Stars & Spider Webs

One clear evening around midnight I set out to photograph some stars. Being in eastern North Carolina we have quite a bit of light pollution, but I felt it added something to the photograph. The light coming from the horizon is my hometown of Snow Hill.

For those of you interested in how to photograph stars here is a little of bit of info.

To start off, you need a sturdy tripod. Your camera, a cable release and lastly, a location. It's very simple, you need the lowest/widest aperture that your lens is capable of achieving. Once you've set your aperture {this part depends on your personal preference and camera} then set your ISO, I personally like it between 1600 & 3200. Then find your corresponding shutter speed, most of the time you will need to over expose by a full stop or so. Again this all depends on your location and what you have envisioned for your photograph. For focusing, I use my portable spot light/flashlight. I light up the subject to set my focus. Then you make sure you turn OFF the auto focus. Release your shutter with the cable release. It's all about having fun & experimenting!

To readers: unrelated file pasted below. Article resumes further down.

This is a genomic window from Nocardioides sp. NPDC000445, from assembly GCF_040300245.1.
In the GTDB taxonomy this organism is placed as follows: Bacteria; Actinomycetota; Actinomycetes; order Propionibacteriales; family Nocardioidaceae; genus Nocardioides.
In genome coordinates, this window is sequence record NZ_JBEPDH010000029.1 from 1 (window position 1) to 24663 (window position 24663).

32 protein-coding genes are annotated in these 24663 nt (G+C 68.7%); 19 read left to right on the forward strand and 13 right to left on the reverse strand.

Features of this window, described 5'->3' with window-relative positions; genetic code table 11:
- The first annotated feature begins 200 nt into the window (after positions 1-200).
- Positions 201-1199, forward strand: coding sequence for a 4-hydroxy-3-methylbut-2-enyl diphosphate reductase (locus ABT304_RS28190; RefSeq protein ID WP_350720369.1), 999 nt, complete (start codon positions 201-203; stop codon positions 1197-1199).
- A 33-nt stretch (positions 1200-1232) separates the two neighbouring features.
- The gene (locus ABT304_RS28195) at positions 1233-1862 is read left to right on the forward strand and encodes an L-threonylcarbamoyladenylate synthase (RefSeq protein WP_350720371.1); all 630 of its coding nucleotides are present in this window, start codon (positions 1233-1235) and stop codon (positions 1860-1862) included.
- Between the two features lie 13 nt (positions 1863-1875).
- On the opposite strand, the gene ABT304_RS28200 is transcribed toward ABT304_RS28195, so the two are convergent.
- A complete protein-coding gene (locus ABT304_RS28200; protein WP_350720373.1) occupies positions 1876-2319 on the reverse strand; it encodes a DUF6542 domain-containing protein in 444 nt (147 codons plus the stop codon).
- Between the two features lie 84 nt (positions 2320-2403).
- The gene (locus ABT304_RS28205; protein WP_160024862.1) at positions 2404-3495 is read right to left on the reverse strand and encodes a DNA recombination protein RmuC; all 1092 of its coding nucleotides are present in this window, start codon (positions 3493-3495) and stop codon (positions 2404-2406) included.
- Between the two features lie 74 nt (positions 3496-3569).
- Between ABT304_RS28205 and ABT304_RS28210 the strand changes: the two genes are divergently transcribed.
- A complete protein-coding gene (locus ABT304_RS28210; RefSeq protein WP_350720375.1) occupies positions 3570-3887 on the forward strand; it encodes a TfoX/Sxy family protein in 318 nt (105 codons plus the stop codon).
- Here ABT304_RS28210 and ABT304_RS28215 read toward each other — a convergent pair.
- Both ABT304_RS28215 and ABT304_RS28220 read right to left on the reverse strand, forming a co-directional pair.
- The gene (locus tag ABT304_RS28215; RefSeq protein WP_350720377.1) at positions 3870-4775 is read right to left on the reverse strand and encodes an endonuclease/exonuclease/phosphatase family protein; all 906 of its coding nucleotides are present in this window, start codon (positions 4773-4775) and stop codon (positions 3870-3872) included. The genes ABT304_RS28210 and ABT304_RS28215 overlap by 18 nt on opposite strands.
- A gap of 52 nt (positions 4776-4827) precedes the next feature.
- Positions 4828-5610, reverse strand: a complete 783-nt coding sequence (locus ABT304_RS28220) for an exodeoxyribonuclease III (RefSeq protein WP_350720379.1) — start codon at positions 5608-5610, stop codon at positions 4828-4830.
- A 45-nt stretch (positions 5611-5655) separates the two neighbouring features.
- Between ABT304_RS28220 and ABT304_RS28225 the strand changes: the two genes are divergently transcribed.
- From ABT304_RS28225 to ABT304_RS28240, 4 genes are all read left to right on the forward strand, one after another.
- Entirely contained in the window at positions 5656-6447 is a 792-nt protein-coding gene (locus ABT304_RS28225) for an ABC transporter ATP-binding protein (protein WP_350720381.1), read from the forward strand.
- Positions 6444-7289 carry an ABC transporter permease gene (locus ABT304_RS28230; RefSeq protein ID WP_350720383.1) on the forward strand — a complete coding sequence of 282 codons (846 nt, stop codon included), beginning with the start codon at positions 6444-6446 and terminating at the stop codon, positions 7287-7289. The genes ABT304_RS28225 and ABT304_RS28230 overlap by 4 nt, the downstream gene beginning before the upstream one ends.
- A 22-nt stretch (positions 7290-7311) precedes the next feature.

Afterwards I began looking for spider webs. I always bring my spot light with me because I'm constantly looking animals to photograph. Spent a few minutes creating images of them. These were taken with the spot light, I do sometimes use a flash but the spot light is very simple to take on the go.

Then I thought I would try to take a self portrait with the stars. Like I mentioned earlier I'm always spotlighting, looking for wildlife at night. So what better idea for a self portrait than me looking into the night shining a light. I drove to a location that had a dirt road, set up and created a few test runs. Once I was happy with the stars, lighting & composition I set the self timer. I got in front of the camera and created a few different self portraits. This was my favorite.

Neil JerniganComment